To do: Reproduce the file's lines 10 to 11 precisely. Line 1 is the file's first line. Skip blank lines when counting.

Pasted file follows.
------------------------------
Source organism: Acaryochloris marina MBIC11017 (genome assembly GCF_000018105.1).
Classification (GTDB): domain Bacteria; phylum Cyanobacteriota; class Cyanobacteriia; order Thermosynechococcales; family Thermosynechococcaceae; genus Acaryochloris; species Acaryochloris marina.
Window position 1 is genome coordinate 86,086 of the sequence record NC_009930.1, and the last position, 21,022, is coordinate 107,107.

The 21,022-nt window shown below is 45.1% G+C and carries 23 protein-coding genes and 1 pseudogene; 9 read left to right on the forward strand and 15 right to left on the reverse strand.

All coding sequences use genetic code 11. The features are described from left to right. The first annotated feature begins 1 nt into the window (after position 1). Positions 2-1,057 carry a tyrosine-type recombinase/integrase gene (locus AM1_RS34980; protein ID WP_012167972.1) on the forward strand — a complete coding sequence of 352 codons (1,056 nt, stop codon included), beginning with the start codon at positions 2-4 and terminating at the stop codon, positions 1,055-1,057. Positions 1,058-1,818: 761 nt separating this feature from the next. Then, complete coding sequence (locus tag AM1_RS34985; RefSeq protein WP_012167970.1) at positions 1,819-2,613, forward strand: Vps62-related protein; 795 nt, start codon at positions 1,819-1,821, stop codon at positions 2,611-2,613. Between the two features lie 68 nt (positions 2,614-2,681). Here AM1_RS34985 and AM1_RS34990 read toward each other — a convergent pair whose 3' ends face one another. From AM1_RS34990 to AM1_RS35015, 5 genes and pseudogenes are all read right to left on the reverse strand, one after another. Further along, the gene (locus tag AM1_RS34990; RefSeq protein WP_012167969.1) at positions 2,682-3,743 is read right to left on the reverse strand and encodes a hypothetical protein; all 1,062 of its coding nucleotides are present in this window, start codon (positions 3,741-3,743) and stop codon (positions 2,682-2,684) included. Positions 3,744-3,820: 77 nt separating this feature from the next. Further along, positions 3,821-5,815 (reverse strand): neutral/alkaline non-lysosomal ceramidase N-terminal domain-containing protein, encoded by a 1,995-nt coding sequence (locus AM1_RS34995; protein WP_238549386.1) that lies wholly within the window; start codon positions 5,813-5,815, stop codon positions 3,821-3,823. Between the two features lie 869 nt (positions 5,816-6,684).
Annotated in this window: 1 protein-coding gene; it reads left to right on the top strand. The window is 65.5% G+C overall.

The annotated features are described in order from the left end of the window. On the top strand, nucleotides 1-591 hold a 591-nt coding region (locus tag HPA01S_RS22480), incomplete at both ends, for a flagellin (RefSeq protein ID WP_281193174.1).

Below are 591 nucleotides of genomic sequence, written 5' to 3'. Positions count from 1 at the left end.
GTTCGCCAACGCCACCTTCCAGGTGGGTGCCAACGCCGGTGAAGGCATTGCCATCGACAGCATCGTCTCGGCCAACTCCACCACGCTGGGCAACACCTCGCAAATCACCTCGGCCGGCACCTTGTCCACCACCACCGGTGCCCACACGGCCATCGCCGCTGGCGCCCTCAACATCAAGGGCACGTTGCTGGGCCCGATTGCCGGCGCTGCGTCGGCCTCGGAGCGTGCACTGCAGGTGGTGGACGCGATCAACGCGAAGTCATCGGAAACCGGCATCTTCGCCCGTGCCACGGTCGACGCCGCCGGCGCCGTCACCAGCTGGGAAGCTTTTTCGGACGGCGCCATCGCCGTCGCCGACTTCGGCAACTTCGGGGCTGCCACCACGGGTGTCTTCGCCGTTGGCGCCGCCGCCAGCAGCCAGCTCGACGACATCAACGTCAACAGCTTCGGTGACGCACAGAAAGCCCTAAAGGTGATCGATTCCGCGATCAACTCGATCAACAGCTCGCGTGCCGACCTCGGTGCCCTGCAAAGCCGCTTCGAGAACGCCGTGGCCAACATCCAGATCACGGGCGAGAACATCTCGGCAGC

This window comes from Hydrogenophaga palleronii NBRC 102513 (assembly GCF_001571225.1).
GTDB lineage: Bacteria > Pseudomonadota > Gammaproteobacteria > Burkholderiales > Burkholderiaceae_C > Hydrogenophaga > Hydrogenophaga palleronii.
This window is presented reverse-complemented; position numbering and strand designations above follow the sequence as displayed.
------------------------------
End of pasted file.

This window comes from Hydrogenophaga palleronii NBRC 102513 (assembly GCF_001571225.1).
GTDB lineage: Bacteria > Pseudomonadota > Gammaproteobacteria > Burkholderiales > Burkholderiaceae_C > Hydrogenophaga > Hydrogenophaga palleronii.